What if you were given an isosceles right triangle and the length of one of its sides? How could you figure out the lengths of its other sides? After completing this Concept, you'll be able to use the 45-45-90 Theorem to solve problems like this one.

### Watch This

CK-12 Foundation: Chapter8454590RightTrianglesA

Watch the second half of this video.

James Sousa: Trigonometric Function Values of Special Angles

Watch the second half of this video.

James Sousa: Solving Special Right Triangles

### Guidance

There are two types of special right triangles, based on their angle measures. The first is an isosceles right triangle. Here, the legs are congruent and, by the Base Angles Theorem, the base angles will also be congruent. Therefore, the angle measures will be \begin{align*}90^\circ, 45^\circ,\end{align*} and \begin{align*}45^\circ\end{align*}. You will also hear an isosceles right triangle called a 45-45-90 triangle. Because the three angles are always the same, all isosceles right triangles are similar.

##### Investigation: Properties of an Isosceles Right Triangle

Tools Needed: Pencil, paper, compass, ruler, protractor

- Construct an isosceles right triangle with 2 in legs. Use the SAS construction that you learned in Chapter 4.
- Find the measure of the hypotenuse. What is it? Simplify the radical.
- Now, let’s say the legs are of length \begin{align*}x\end{align*} and the hypotenuse is \begin{align*}h\end{align*}. Use the Pythagorean Theorem to find the hypotenuse. What is it? How is this similar to your answer in #2?

\begin{align*}x^2 + x^2 & = h^2\\ 2x^2 & = h^2\\ x \sqrt{2} & = h\end{align*}

**45-45-90 Corollary:** If a triangle is an isosceles right triangle, then its sides are in the extended ratio \begin{align*}x : x : x \sqrt{2}\end{align*}.

Step 3 in the above investigation proves the 45-45-90 Triangle Theorem. So, anytime you have a right triangle with congruent legs or congruent angles, then the sides will always be in the ratio \begin{align*}x : x : x \sqrt{2}\end{align*}. The hypotenuse is always \begin{align*}x \sqrt{2}\end{align*} because that is the longest length. This is a specific case of the Pythagorean Theorem, so it will still work, if for some reason you forget this corollary.

#### Example A

Find the length of the missing sides.

Use the \begin{align*}x : x : x \sqrt{2}\end{align*} ratio.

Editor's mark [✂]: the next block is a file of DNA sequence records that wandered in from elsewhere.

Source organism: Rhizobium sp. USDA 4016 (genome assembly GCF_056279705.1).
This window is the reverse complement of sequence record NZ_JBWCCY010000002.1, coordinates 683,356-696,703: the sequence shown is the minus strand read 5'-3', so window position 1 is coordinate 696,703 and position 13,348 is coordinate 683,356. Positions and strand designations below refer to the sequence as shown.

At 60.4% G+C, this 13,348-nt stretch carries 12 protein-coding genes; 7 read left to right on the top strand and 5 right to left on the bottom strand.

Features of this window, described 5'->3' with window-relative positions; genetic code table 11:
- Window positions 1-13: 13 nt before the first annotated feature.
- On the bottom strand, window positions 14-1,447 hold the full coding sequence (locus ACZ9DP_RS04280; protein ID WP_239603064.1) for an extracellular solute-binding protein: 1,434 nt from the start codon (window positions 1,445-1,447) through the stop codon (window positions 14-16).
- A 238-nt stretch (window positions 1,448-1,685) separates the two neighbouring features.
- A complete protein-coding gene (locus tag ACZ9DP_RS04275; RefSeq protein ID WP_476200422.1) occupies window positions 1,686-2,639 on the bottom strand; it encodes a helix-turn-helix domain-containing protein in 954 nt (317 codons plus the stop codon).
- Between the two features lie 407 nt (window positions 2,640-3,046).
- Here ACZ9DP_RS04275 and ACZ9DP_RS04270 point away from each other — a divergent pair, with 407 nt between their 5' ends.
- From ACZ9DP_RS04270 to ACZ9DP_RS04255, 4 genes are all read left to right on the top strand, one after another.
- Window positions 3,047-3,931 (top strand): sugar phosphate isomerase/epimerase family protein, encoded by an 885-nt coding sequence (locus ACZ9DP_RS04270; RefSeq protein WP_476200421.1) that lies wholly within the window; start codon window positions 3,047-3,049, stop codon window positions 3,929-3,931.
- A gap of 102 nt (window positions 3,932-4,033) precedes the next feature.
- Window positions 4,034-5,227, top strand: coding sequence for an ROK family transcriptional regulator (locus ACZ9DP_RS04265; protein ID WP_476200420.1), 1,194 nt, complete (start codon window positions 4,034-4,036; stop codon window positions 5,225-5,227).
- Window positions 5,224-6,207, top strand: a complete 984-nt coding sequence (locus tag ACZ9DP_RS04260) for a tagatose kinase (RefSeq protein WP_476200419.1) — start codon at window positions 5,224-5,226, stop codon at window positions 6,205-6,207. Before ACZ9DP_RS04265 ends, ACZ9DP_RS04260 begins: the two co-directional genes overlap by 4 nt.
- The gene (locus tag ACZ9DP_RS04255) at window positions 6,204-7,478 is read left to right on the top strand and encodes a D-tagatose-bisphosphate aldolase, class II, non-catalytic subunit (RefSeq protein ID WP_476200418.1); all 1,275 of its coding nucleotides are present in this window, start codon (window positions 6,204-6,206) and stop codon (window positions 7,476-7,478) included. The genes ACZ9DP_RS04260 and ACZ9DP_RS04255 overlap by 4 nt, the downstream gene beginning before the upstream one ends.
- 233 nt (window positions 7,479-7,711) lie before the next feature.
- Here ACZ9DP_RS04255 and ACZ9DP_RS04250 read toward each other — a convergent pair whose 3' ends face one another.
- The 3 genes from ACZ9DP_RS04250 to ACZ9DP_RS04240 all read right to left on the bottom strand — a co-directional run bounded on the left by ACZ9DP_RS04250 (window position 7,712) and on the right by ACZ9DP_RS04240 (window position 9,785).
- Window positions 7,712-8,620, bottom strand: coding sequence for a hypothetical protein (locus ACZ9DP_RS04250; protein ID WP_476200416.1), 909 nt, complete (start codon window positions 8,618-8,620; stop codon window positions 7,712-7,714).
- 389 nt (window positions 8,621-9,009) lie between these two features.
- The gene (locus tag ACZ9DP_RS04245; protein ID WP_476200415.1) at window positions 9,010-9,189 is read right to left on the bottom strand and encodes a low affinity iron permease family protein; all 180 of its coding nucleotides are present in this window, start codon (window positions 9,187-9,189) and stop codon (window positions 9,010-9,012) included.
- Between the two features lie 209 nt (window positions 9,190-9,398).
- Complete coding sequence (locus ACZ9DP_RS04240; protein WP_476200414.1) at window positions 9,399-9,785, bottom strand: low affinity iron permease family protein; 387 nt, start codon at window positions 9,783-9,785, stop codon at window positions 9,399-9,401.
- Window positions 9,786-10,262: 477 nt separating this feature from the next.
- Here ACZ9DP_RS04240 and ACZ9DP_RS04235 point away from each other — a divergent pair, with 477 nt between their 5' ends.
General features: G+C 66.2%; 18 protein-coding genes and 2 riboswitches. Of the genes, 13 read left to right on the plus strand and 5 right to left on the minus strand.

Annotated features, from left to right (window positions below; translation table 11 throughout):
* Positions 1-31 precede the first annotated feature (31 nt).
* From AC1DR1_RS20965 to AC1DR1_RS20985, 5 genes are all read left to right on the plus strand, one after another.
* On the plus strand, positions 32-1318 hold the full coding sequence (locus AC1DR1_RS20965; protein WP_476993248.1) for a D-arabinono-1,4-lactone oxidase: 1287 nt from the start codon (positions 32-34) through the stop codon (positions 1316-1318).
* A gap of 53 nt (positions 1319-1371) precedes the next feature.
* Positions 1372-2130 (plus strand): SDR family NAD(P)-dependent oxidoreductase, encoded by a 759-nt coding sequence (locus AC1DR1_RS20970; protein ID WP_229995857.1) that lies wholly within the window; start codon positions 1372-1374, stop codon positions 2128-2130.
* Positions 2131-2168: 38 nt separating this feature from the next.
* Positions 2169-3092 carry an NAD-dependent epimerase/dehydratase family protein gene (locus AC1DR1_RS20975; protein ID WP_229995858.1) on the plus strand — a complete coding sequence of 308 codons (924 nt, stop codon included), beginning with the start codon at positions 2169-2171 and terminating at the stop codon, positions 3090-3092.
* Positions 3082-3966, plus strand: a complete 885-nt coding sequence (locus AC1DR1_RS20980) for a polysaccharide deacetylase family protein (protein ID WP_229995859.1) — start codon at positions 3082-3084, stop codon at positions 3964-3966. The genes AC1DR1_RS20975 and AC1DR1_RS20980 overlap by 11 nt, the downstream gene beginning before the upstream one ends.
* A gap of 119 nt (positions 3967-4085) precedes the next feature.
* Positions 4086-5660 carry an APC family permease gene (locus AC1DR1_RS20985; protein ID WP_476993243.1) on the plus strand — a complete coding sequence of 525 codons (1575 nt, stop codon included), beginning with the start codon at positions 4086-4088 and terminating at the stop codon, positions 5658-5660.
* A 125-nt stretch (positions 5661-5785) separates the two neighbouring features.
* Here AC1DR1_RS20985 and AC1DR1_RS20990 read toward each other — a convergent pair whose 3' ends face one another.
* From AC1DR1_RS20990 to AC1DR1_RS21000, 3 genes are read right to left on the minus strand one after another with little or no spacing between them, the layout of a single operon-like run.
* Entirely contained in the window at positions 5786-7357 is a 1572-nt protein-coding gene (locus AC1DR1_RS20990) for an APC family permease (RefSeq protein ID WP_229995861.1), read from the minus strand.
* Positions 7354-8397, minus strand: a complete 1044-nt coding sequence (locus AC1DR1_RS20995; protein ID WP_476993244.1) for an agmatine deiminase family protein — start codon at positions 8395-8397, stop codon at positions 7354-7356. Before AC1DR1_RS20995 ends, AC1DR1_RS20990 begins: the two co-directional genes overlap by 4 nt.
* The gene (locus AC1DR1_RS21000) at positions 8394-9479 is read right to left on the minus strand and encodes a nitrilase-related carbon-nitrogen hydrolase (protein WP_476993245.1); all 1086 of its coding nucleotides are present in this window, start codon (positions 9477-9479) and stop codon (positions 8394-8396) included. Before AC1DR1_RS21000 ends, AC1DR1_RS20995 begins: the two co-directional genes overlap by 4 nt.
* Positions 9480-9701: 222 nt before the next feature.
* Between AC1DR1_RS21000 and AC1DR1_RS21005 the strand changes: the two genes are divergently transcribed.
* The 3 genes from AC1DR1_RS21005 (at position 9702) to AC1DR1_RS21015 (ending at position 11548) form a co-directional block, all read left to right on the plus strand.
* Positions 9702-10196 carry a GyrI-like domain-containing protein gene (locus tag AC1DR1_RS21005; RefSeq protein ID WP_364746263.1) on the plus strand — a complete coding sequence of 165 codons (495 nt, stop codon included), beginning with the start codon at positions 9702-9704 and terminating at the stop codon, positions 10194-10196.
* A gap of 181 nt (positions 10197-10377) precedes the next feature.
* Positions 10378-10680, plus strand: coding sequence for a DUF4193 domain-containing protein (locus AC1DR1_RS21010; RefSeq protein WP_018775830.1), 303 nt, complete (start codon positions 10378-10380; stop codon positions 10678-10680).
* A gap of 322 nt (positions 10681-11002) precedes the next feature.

\begin{align*}TV = 6\end{align*} because it is equal to \begin{align*}ST\end{align*}. So, \begin{align*}SV = 6 \sqrt{2}\end{align*} .

#### Example B

Find the length of \begin{align*}x\end{align*}.

Again, use the \begin{align*}x : x : x \sqrt{2}\end{align*} ratio. We are given the hypotenuse, so we need to solve for \begin{align*}x\end{align*} in the ratio.

\begin{align*}x \sqrt{2} &= 16\\ x &= \frac{16}{ \sqrt{2}} \cdot \frac{ \sqrt{2}}{\sqrt{2}} \\ x&== \frac{16 \sqrt{2}}{2} \\x&= 8 \sqrt{2}\end{align*}

Note that we ** rationalized the denominator**. Whenever there is a radical in the denominator of a fraction, multiply the top and bottom by that radical. This will cancel out the radical from the denominator and reduce the fraction.

#### Example C

A square has a diagonal with length 10, what are the lengths of the sides?

Draw a picture.

We know half of a square is a 45-45-90 triangle, so \begin{align*}10=s \sqrt{2}\end{align*}.

\begin{align*}s \sqrt{2} &= 10\\ s &= \frac{10}{\sqrt{2}} \cdot \frac{\sqrt{2}}{\sqrt{2}}= \frac{10 \sqrt{2}}{2}=5 \sqrt{2}\end{align*}

Watch this video for help with the Examples above.

CK-12 Foundation: Chapter8454590RightTrianglesB

### Guided Practice

1. Find the length of the missing sides.

2. Find the length of \begin{align*}x\end{align*}.

3. \begin{align*}x\end{align*} is the hypotenuse of a 45-45-90 triangle with leg lengths of \begin{align*}5\sqrt{3}\end{align*}.

**Answers:**

1. Use the \begin{align*}x : x : x \sqrt{2}\end{align*} ratio. \begin{align*}AB = 9 \sqrt{2}\end{align*} because it is equal to \begin{align*}AC\end{align*}. So, \begin{align*}BC = 9 \sqrt{2} \cdot \sqrt{2} = 9 \cdot 2 = 18\end{align*}.

2. Use the \begin{align*}x : x : x \sqrt{2}\end{align*} ratio. We need to solve for \begin{align*}x\end{align*} in the ratio.

\begin{align*}12 \sqrt{2} &= x \sqrt{2}\\ 12 &= x\end{align*}

3. \begin{align*}x=5\sqrt{3}\cdot \sqrt{2}=5\sqrt{6}\end{align*}

### Explore More

- In an isosceles right triangle, if a leg is \begin{align*}x\end{align*}, then the hypotenuse is __________.
- In an isosceles right triangle, if the hypotenuse is \begin{align*}x\end{align*}, then each leg is __________.
- A square has sides of length 15. What is the length of the diagonal?
- A square’s diagonal is 22. What is the length of each side?
- A square has sides of length \begin{align*}6\sqrt{2}\end{align*}. What is the length of the diagonal?
- A square has sides of length \begin{align*}4 \sqrt{3}\end{align*}. What is the length of the diagonal?
- A baseball diamond is a square with 90 foot sides. What is the distance from home base to second base? (HINT: It’s the length of the diagonal).
- Four isosceles triangles are formed when both diagonals are drawn in a square. If the length of each side in the square is \begin{align*}s\end{align*}, what are the lengths of the legs of the isosceles triangles?

Find the lengths of the missing sides. Simplify all radicals.